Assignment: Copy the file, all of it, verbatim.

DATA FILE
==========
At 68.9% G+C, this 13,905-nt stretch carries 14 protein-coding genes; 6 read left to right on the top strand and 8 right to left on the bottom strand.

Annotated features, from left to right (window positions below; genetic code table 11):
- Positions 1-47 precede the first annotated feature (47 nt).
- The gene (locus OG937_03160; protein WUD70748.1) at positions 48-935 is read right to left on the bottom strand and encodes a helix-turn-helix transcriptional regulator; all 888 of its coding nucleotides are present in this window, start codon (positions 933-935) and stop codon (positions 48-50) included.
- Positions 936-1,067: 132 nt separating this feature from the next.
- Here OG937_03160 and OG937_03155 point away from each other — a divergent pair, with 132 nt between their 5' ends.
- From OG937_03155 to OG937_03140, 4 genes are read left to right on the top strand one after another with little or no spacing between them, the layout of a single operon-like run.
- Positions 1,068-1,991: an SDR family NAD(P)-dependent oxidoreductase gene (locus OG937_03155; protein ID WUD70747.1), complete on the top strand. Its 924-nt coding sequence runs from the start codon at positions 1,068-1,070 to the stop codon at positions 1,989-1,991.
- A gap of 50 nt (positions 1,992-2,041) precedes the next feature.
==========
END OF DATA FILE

At 68.9% G+C, this 13,905-nt stretch carries 14 protein-coding genes; 6 read left to right on the top strand and 8 right to left on the bottom strand.

Annotated features, from left to right (window positions below; genetic code table 11):
- Positions 1-47 precede the first annotated feature (47 nt).
- The gene (locus OG937_03160; protein WUD70748.1) at positions 48-935 is read right to left on the bottom strand and encodes a helix-turn-helix transcriptional regulator; all 888 of its coding nucleotides are present in this window, start codon (positions 933-935) and stop codon (positions 48-50) included.
- Positions 936-1,067: 132 nt separating this feature from the next.
- Here OG937_03160 and OG937_03155 point away from each other — a divergent pair, with 132 nt between their 5' ends.
- From OG937_03155 to OG937_03140, 4 genes are read left to right on the top strand one after another with little or no spacing between them, the layout of a single operon-like run.
- Positions 1,068-1,991: an SDR family NAD(P)-dependent oxidoreductase gene (locus OG937_03155; protein ID WUD70747.1), complete on the top strand. Its 924-nt coding sequence runs from the start codon at positions 1,068-1,070 to the stop codon at positions 1,989-1,991.
- A gap of 50 nt (positions 1,992-2,041) precedes the next feature.